I had a little more conversation with him as I put on the table cloth, and we wished each other well and he left. I then proceeded to my next stop – the hot granite slab. I entered a room with a large circular heated granite slab in the center and was told to lay there and relax for ten minutes. The room was domed, and I was alone. I imagined it was the seventeenth century and I was stopping by on my way to meet up to the caravanserai in the Caucasus to join a long journey to Persia.
Just then, a large and solid Turkish wrestler-type came in and began the initial hamam regimen of the body scrub followed by the soap massage. When I say that this guy was rough, I am not kidding. If there were any kinks left in my legs they were pounded into submission. As he saw me wince while he was tenderizing my thigh muscles he smiled and I couldn’t help but laugh. The entire experience thus far was funny to me.
After the torture was over, I stood up and two young Turkish women poured cold water over me to get rid of the soap and cool me down. One of them said, “you will visit me later?” to which I replied with the wife story again.
I proceeded back to the public area and sat and had some tea while I awaited the last piece of the hamam experience – the oil massage. During this time, I saw a lot of activity, people coming and going, and was taking in the surroundings, keeping in mind that the structure I was sitting in was four hundred years old.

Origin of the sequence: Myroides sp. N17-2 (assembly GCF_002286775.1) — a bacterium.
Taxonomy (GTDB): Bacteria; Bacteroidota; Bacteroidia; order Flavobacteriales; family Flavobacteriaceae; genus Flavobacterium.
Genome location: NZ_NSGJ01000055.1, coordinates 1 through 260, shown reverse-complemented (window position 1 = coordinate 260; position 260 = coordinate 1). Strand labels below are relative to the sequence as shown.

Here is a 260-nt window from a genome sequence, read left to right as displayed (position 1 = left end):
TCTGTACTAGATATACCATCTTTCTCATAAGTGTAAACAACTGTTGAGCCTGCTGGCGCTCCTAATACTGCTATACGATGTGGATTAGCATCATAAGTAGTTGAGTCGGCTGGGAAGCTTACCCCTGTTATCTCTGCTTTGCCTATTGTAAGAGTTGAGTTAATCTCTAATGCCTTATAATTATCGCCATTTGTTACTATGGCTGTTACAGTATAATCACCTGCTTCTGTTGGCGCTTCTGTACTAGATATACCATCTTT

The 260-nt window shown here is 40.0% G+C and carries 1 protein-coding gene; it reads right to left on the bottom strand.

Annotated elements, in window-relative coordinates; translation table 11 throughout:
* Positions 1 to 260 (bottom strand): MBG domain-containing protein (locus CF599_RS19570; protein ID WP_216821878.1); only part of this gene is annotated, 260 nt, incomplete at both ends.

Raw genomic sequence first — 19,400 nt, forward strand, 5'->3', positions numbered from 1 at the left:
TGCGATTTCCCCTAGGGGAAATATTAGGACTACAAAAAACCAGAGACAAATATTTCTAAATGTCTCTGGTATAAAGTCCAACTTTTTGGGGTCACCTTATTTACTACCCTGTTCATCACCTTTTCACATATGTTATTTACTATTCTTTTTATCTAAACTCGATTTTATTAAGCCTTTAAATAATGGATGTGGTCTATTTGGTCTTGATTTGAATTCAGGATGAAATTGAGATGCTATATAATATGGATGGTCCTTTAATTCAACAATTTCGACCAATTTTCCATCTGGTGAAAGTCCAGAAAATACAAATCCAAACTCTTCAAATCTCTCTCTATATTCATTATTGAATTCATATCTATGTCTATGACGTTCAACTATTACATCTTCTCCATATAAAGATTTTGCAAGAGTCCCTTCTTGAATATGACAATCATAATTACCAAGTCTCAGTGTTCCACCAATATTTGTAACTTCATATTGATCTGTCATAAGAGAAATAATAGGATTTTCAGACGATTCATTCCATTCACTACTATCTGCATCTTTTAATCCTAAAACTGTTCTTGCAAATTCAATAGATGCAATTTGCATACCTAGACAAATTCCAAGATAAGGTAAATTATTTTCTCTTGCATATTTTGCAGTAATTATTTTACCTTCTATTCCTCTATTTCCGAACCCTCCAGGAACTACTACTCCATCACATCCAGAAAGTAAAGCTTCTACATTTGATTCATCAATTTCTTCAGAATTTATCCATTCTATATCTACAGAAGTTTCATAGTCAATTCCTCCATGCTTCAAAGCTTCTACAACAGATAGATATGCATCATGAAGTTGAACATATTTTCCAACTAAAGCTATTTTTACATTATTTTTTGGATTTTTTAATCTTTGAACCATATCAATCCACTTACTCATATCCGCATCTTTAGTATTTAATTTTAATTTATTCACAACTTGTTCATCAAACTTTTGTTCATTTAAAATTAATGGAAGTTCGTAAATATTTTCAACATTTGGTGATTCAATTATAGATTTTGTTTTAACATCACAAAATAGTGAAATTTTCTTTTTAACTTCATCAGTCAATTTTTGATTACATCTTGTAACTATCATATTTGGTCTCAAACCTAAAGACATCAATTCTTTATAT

I was then asked to enter a massage room, which was no bigger than ten feet by six feet, with a massage table in the center. A girl entered the room, petite with long black hair, and said hello in Turkish and began the massage. Compared to the Turkish wrestler guy and the massage I had gotten in Göreme, I could hardly feel her touch.
I was curious about who this girl was, so I began asking her if she spoke any other languages. I wasn’t even sure she was Turkish at this point. English? No. Francais? No. Italiano? No. Espanol? No. I then figured that she must be from Eastern Europe, so I asked her in Russian if she spoke Russian. She just laughed and shook her head no. It struck me that she was not one of the erotic massage girls, but was probably an intern or newbie that was assigned to the unknowing tourist.
As the massage ended, I got up, said thank you in four languages, and proceeded back to the changing room. There, I was greeted by a few more army men, who all gave me the traditional greeting, each after the other, but were remiss in showing me their identification.
I left the hamam with a less than fulfilled physical experience vis a vis relaxation but with an interesting story – a story that is now etched in the walls of the four hundred year-old hamam, along with the thousands of other stories before it.